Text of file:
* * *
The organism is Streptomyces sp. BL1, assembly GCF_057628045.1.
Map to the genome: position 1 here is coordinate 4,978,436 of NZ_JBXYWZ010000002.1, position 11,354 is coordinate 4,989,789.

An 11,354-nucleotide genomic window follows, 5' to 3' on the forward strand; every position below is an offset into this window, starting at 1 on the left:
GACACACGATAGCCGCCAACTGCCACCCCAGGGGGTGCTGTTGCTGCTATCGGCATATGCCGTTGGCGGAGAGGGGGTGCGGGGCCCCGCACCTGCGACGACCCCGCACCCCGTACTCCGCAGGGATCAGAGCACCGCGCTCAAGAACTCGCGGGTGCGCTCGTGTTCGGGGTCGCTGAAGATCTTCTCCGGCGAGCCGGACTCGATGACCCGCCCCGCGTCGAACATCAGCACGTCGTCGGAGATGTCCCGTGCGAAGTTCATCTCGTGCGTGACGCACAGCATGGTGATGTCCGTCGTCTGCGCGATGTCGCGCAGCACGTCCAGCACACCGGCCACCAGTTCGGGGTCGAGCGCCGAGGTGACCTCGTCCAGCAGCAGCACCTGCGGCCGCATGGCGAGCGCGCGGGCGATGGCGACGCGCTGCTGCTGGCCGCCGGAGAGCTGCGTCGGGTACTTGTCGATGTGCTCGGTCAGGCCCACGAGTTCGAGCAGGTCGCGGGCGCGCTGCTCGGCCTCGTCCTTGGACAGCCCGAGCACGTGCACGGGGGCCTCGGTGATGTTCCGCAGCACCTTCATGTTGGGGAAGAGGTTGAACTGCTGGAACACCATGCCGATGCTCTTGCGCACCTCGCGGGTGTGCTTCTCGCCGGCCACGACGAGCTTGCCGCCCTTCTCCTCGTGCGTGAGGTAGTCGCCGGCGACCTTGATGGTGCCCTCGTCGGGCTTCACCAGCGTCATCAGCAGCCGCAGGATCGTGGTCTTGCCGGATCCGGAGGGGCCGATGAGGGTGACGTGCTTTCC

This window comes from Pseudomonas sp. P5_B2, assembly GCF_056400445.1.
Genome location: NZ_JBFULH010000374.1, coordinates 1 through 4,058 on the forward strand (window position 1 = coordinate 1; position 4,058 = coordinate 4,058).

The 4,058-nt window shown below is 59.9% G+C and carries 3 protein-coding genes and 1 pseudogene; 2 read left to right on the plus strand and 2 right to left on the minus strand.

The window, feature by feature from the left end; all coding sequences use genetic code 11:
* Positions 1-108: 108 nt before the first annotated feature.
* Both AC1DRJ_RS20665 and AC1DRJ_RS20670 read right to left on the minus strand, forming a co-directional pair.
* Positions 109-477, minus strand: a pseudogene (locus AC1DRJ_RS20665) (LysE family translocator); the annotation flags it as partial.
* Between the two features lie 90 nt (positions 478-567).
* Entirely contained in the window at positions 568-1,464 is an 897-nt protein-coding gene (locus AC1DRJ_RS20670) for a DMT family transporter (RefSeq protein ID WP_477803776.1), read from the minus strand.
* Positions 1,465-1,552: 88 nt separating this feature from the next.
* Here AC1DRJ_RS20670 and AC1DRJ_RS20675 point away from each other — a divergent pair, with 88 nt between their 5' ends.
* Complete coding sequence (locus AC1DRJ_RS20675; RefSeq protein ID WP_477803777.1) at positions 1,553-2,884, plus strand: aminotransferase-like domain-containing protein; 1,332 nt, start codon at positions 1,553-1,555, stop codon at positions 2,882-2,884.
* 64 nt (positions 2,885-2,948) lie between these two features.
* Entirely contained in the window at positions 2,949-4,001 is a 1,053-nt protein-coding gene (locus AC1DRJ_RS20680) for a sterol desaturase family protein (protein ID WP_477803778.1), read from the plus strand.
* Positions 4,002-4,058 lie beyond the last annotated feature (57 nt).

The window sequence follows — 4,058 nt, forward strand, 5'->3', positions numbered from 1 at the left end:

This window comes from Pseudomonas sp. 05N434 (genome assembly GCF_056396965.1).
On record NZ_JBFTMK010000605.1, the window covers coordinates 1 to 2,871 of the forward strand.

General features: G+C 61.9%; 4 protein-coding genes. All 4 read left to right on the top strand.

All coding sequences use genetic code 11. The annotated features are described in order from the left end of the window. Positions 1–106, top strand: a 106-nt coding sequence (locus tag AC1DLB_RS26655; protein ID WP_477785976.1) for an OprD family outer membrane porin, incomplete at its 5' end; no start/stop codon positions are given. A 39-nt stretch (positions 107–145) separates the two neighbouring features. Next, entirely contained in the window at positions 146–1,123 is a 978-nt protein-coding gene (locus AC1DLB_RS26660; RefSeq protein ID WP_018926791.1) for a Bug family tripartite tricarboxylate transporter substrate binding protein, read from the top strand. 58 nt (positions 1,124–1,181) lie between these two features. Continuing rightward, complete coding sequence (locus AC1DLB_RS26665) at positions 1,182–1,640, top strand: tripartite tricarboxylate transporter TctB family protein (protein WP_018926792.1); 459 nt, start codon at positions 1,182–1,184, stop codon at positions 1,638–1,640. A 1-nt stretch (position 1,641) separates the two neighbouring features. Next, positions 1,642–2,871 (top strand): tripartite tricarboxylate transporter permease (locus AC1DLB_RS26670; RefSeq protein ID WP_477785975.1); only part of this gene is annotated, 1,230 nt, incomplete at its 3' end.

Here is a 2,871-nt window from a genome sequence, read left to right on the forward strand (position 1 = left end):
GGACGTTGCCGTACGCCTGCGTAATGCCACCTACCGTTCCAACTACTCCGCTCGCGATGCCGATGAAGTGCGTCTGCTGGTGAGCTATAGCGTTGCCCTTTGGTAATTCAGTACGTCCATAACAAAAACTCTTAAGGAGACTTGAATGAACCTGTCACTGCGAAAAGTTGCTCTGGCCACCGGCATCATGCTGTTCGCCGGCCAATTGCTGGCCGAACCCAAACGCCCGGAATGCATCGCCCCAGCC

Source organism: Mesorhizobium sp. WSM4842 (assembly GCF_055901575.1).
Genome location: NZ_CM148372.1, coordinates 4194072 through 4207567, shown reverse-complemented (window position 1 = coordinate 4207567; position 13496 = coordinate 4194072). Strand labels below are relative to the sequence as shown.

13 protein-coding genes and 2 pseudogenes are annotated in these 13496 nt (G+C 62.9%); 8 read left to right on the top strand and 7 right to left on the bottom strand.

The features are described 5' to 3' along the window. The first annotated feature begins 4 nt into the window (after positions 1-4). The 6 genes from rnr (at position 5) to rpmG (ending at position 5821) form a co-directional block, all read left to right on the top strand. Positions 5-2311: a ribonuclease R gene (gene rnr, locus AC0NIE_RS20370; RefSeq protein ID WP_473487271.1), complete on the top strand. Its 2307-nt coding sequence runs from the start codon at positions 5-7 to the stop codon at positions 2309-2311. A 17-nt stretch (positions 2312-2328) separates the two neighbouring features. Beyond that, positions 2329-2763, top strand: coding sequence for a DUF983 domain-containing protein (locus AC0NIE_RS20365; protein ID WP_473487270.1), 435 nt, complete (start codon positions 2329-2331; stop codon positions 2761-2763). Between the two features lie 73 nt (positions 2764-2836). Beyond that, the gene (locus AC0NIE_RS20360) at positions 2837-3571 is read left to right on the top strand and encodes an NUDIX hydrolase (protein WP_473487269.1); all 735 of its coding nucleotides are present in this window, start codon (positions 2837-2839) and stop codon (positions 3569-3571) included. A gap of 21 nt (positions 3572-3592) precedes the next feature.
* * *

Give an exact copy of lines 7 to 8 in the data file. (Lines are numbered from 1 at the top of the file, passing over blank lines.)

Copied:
The 4,058-nt window shown below is 59.9% G+C and carries 3 protein-coding genes and 1 pseudogene; 2 read left to right on the plus strand and 2 right to left on the minus strand.

The window, feature by feature from the left end; all coding sequences use genetic code 11: